2020: A Year To Remember

2020 has been a very challenging year for most of us. I think we can all agree it has really left its mark on us all to varying degrees. We have faced many trials and tribulations. The world has become a different place in the era of COVID-19. Over the course of the year, in particular over the last few weeks, I have heard a fair few people say that 2020 is a year to forget, that we should just write it off and hope 2021 is better. But I have to disagree with this sentiment. I think 2020 is probably one of the years we must remember most. Yes, it has been nothing short of a nightmare at times, but it taught us many valuable lessons that we should carry forward into the rest of our lives on this Earth. Each year I usually do a wrap up of the year, be it personal or otherwise. This year I will be combining the two and going over some of the lessons I have learnt that I think we can all take heed of in our own lives.

2020 started with fire. The fires that ravaged Australia left us all living alongside a haze of smoke that seemed as if it would never dissipate. For me personally, the fires led to my Pop coming to stay with us for a couple of weeks. During this time, we all spent some quality time together, watching shows, playing pool at my uncle’s place, and having many a memorable conversation. Not long after he returned home to the South Coast, Pop had a fall and ended up in hospital. Just a few weeks later, at the end of January, he tragically passed away. I was there in the last couple of days of his life. Seeing him as he was in his last days, it really impacted me. It had a major effect on me on those days, and the days that came after his passing. As I have mentioned before, I don’t think I realised just how much of an impact it had on me, particularly from a mental standpoint, until a few months later. But that is for the next lesson. This tragic event in my life, despite its harshness, taught me a truly valuable lesson that I will remember as I continue forth in my life: We should always value the time we have with our family, friends and loved ones. Life changes fast, and so we should always make the most of every moment we have with the people we care about. Because we really don’t know when we’ll be spending our last moment with them. Make good memories with them that you will always remember fondly. Those memories can be such an incredible source of comfort in times of sorrow. I sometimes find myself thinking about my Pop, wishing he was still with us to celebrate special occasions, to talk to. But I just remember the memories we made, and I am so ever grateful for them.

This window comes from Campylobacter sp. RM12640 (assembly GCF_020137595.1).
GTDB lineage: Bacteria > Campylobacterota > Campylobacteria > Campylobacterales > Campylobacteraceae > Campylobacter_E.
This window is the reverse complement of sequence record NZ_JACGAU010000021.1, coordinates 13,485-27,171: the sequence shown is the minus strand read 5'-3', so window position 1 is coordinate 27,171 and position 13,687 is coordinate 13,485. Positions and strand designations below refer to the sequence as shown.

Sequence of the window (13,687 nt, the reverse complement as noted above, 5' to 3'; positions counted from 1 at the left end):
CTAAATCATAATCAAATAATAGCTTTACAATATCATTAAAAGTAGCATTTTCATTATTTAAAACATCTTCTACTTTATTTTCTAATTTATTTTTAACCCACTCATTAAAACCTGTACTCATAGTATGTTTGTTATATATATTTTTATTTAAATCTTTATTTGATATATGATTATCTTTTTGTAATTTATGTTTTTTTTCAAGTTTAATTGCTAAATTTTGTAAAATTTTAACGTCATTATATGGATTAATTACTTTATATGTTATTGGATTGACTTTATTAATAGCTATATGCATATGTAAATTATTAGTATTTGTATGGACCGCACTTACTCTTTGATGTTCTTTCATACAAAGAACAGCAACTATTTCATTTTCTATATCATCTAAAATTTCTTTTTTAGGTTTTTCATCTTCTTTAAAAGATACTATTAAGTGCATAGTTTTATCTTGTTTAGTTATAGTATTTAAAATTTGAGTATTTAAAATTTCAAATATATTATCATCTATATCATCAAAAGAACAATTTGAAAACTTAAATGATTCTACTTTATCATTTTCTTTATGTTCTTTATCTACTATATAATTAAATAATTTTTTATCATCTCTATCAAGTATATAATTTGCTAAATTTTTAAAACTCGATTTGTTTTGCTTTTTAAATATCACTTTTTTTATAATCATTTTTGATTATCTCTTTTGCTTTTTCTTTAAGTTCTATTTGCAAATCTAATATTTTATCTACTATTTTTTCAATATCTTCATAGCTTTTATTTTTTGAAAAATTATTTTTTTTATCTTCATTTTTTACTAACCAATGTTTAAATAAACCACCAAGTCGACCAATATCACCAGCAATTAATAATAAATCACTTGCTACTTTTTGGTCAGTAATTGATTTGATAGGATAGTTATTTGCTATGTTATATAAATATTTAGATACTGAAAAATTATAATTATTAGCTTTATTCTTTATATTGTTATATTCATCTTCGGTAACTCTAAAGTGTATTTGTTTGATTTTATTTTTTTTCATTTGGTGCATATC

This year has been a real test for our mental wellbeing. COVID-19 has led to lockdowns and isolation. As human beings, we are social creatures, so isolation can have a significant impact on our mental health considering we do not have those physical, face to face connections that we so enjoy. Many of us have experienced life-changing circumstances throughout this year. Most of us have probably been on a mental rollercoaster ride, having to deal with far too many ups and downs for one year. So, the next lesson 2020 has taught us is this: We must always take care of ourselves. This year in particular has reflected the importance of looking after our mental health. For me, that meant getting help when I was in a pretty bad way mentally. About a week or two into May, my anxiety had built up again, and had led to a sense of depression because of how anxious I was. As I’ve explained in a previous article, I ended up consulting a GP and then starting sessions with a psychologist. While I began the process of recovery and figuring out ways of managing the anxiety in particular, I decided it would be best for me to take another three months off from university (that’s one study period for me). So, my three-month break that had started after the conclusion of a study period in February turned into a six-month sabbatical. This turned out to be a necessity. If I had kept studying while I was trying to get better, I don’t think I would have truly been able to. I needed to have my mind focused entirely on that recovery at the time. I knew this would mean my studies would take a bit longer to complete, but I needed to put my mental health first and get my head right before I could continue. It was a difficult decision, but it was the right one. To anyone who is struggling mentally, I would encourage you to take heed of this particular lesson that 2020 has taught us. Look after yourself. Do whatever you need to do to ensure that you can maintain good mental wellbeing. Don’t be afraid to talk to someone, to get help. Because that can make all the difference.